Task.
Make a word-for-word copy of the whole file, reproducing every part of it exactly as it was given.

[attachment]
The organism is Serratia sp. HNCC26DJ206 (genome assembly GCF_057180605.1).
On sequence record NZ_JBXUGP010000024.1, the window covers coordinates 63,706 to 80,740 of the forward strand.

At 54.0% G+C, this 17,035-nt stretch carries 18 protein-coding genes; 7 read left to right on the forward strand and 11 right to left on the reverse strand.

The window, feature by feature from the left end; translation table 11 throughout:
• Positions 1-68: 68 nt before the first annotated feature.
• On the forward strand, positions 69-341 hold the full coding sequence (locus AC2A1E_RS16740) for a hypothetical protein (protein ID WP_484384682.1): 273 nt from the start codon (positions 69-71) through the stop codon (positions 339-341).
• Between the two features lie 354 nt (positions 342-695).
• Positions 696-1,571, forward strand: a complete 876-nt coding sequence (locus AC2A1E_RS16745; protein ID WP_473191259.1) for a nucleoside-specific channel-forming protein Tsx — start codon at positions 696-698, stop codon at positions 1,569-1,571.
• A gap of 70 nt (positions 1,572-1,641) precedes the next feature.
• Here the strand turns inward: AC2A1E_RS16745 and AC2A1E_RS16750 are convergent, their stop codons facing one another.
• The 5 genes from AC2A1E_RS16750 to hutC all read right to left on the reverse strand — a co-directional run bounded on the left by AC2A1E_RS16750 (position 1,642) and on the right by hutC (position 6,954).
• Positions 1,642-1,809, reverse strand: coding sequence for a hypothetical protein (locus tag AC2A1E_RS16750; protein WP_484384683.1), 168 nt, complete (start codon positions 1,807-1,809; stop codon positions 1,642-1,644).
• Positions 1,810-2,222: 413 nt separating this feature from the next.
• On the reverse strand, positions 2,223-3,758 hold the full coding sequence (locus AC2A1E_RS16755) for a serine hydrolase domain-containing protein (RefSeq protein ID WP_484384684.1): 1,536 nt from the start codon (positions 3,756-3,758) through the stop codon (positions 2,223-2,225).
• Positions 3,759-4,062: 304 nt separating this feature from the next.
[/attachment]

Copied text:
The organism is Serratia sp. HNCC26DJ206 (genome assembly GCF_057180605.1).
On sequence record NZ_JBXUGP010000024.1, the window covers coordinates 63,706 to 80,740 of the forward strand.

At 54.0% G+C, this 17,035-nt stretch carries 18 protein-coding genes; 7 read left to right on the forward strand and 11 right to left on the reverse strand.

The window, feature by feature from the left end; translation table 11 throughout:
• Positions 1-68: 68 nt before the first annotated feature.
• On the forward strand, positions 69-341 hold the full coding sequence (locus AC2A1E_RS16740) for a hypothetical protein (protein ID WP_484384682.1): 273 nt from the start codon (positions 69-71) through the stop codon (positions 339-341).
• Between the two features lie 354 nt (positions 342-695).
• Positions 696-1,571, forward strand: a complete 876-nt coding sequence (locus AC2A1E_RS16745; protein ID WP_473191259.1) for a nucleoside-specific channel-forming protein Tsx — start codon at positions 696-698, stop codon at positions 1,569-1,571.
• A gap of 70 nt (positions 1,572-1,641) precedes the next feature.
• Here the strand turns inward: AC2A1E_RS16745 and AC2A1E_RS16750 are convergent, their stop codons facing one another.
• The 5 genes from AC2A1E_RS16750 to hutC all read right to left on the reverse strand — a co-directional run bounded on the left by AC2A1E_RS16750 (position 1,642) and on the right by hutC (position 6,954).
• Positions 1,642-1,809, reverse strand: coding sequence for a hypothetical protein (locus tag AC2A1E_RS16750; protein WP_484384683.1), 168 nt, complete (start codon positions 1,807-1,809; stop codon positions 1,642-1,644).
• Positions 1,810-2,222: 413 nt separating this feature from the next.
• On the reverse strand, positions 2,223-3,758 hold the full coding sequence (locus AC2A1E_RS16755) for a serine hydrolase domain-containing protein (RefSeq protein ID WP_484384684.1): 1,536 nt from the start codon (positions 3,756-3,758) through the stop codon (positions 2,223-2,225).
• Positions 3,759-4,062: 304 nt separating this feature from the next.